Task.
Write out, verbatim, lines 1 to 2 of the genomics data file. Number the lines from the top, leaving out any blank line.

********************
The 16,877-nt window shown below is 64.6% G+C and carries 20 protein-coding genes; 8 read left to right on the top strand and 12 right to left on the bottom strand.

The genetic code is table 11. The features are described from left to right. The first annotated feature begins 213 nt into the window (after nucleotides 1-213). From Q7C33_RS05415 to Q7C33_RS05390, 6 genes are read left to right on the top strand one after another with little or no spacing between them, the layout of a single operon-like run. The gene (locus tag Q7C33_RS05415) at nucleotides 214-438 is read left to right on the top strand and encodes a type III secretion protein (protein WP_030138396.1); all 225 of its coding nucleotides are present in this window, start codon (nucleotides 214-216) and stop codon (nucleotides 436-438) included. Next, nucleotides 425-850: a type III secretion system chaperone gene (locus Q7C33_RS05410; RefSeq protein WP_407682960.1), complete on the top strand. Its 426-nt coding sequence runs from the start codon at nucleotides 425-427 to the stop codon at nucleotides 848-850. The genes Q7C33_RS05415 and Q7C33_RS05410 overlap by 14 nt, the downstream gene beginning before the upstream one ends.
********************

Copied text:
The 16,877-nt window shown below is 64.6% G+C and carries 20 protein-coding genes; 8 read left to right on the top strand and 12 right to left on the bottom strand.

The genetic code is table 11. The features are described from left to right. The first annotated feature begins 213 nt into the window (after nucleotides 1-213). From Q7C33_RS05415 to Q7C33_RS05390, 6 genes are read left to right on the top strand one after another with little or no spacing between them, the layout of a single operon-like run. The gene (locus tag Q7C33_RS05415) at nucleotides 214-438 is read left to right on the top strand and encodes a type III secretion protein (protein WP_030138396.1); all 225 of its coding nucleotides are present in this window, start codon (nucleotides 214-216) and stop codon (nucleotides 436-438) included. Next, nucleotides 425-850: a type III secretion system chaperone gene (locus Q7C33_RS05410; RefSeq protein WP_407682960.1), complete on the top strand. Its 426-nt coding sequence runs from the start codon at nucleotides 425-427 to the stop codon at nucleotides 848-850. The genes Q7C33_RS05415 and Q7C33_RS05410 overlap by 14 nt, the downstream gene beginning before the upstream one ends.